Last edited 11 Nov 2019

Kitchen

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The 21st century kitchen. Image by Stefano Ferrario from Pixabay

The kitchen is usually a room or designated area in a dwelling that is used for the storage and preparation of food and drinks. It will generally contain fixtures, fittings, equipment and implements for preparing, cooking and sometimes for eating snacks and meals, whether breakfast, lunch or dinner.

Historically, in the UK, the kitchen as a separate entity did not exist. This came about only when the pantry and buttery areas, usually found at the end of the Saxon hall house, were joined to become one area for preparing and cooking of food. This generally included a wide fireplace that allowed cooking on a spit.

The concept of a kitchen area used solely for the preparation of food continued through Elizabethan times into the Victorian era, during which it became a space that, in large houses, might be staffed by servants and hidden from public view. Many middle-class Victorian kitchens were situated below or partially below ground and were typically poorly lit and ventilated - but this meant that the associated storerooms and pantries were cool, if sometimes damp. In lower-class families, the kitchen was frequently the hub of family life, while for very poor households the idea of a separate kitchen was unknown – most of the cooking would have been done in the living room – the only room to have a fire.

The middle-class Victorian kitchen was generally simple and functional, with utensils, grill racks and pans hung in convenient places. The most important fitting however would have been the coal range used for cooking. Invented in the 1770s, it reigned supreme until it was superseded by gas and electricity in the early 20th century.

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Typically, the range would consist of a coal fire within horizontal bars and a grate. Temperature control was provided crudely by opening various dampers and bypass flues. On one side of the range there might be a tank where water could be heated and stored.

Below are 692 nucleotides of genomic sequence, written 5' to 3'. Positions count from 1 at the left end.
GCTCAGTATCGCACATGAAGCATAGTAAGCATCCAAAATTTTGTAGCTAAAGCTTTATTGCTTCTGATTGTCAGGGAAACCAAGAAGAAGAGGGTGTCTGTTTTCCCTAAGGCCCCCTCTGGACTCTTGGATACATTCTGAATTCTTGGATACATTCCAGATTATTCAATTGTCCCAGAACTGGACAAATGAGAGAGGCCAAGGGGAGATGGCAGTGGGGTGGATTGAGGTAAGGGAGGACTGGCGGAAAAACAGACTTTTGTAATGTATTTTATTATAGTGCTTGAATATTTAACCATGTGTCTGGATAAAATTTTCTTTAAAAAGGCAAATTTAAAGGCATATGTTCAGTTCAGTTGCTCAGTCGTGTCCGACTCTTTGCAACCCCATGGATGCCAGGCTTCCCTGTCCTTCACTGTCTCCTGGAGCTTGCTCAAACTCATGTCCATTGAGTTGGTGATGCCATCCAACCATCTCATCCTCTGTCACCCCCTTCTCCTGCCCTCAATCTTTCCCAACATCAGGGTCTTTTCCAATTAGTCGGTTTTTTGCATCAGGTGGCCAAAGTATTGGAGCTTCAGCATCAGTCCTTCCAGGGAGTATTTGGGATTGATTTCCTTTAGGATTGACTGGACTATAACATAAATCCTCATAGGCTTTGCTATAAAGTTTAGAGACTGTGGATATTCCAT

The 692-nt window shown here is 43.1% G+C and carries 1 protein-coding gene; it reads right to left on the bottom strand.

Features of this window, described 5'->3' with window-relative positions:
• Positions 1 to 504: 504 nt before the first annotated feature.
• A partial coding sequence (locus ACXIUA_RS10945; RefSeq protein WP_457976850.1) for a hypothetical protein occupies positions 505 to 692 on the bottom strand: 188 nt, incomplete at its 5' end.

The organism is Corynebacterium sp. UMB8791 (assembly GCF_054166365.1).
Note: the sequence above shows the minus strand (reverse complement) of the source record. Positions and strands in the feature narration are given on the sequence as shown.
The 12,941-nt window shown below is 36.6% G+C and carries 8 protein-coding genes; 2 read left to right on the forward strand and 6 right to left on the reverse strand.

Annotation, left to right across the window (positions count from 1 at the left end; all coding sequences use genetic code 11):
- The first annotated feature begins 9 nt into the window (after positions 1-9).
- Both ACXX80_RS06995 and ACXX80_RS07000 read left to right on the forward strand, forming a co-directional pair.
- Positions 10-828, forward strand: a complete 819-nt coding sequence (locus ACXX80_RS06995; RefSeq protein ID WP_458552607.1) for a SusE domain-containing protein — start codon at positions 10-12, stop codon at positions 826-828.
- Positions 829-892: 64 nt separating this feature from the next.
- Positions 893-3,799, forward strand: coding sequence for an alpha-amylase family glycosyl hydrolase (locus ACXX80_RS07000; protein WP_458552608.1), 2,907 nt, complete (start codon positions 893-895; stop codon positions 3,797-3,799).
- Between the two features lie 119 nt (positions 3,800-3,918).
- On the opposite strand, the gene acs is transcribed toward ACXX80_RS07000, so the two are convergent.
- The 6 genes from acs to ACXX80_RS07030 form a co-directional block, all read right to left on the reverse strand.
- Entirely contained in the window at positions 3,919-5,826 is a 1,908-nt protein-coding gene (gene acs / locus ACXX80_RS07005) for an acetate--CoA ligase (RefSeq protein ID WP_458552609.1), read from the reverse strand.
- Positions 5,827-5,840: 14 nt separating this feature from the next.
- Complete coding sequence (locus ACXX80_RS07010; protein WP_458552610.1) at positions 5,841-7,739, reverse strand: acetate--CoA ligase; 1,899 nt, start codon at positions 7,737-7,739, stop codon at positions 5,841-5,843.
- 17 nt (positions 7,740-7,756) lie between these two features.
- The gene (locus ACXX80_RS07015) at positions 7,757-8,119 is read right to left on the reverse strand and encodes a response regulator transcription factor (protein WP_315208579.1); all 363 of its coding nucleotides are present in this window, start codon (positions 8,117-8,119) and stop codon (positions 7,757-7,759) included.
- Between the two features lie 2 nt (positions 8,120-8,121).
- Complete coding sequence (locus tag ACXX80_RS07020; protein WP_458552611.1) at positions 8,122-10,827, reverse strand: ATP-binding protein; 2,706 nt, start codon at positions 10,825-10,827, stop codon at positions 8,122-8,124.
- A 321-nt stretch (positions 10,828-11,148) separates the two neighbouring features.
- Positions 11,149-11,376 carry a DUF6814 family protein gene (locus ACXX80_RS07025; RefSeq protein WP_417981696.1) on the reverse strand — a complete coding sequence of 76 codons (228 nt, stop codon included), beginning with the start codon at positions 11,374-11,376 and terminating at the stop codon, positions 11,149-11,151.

The only other ‘fitted’ item in the Victorian kitchen would usually be the dresser with shelves for storing china, bread bin, utensils, table linen and other items. The white- or brown-glazed stoneware sink with its single cold tap would typically be located in the scullery. The only other item in the kitchen would be the table, usually in the centre, used for preparing food. Servant’s dining may have taken place in the kitchen, although the master and their family would have had a dining room on the upper floors.

A major shift in kitchen design occurred in the 1920s, when the kitchen became the domain not of servants but the housewife. Gas and electric cookers had become popular around the time of the First World War although they may have been awkwardly housed in small recesses. Further advances took place at the start of the 1930s when fitted cupboards began to appear. The sink would usually be the Belfast type and was one of the ‘centres of activity’ – the other two being the table and the stove.

The table top might have been covered either with an enamel sheet – to obviate the scrubbing that was needed with wooden Victorian tables – or with linoleum, both of which could be easily wiped clean. The Complete Home Book stressed that the table top should be positioned nine inches (225mm) below the elbow. At this point, the American concept of a continuous worktop had not reached the UK.

By the mid-1950s, the fashionable kitchen/diner came into being. This comprised a separate area for dining that was only sectioned off from the kitchen area by a screen comprising vertical timber panels and shelving. Larders were still common at this time (as were ice-boxes and meat safes) although they did not include a gas- or electric-powered refrigerator.

With the advent of larger, better-equipped kitchens in later 20th century houses, pantries, butteries, larders and sculleries became virtually obsolete. Today however, the pantry is enjoying a comeback in British and American homes. This is thought to be due to its practicality, homely charm and a nostalgia associated with bygone ages.

The 21st century kitchen – depending on size – is a flexible space which, apart from kitchen and dining functions, may also feature a wall-mounted TV, sofa and other items that allow it to function as a family and play room.

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A modern take on a Victorian kitchen.

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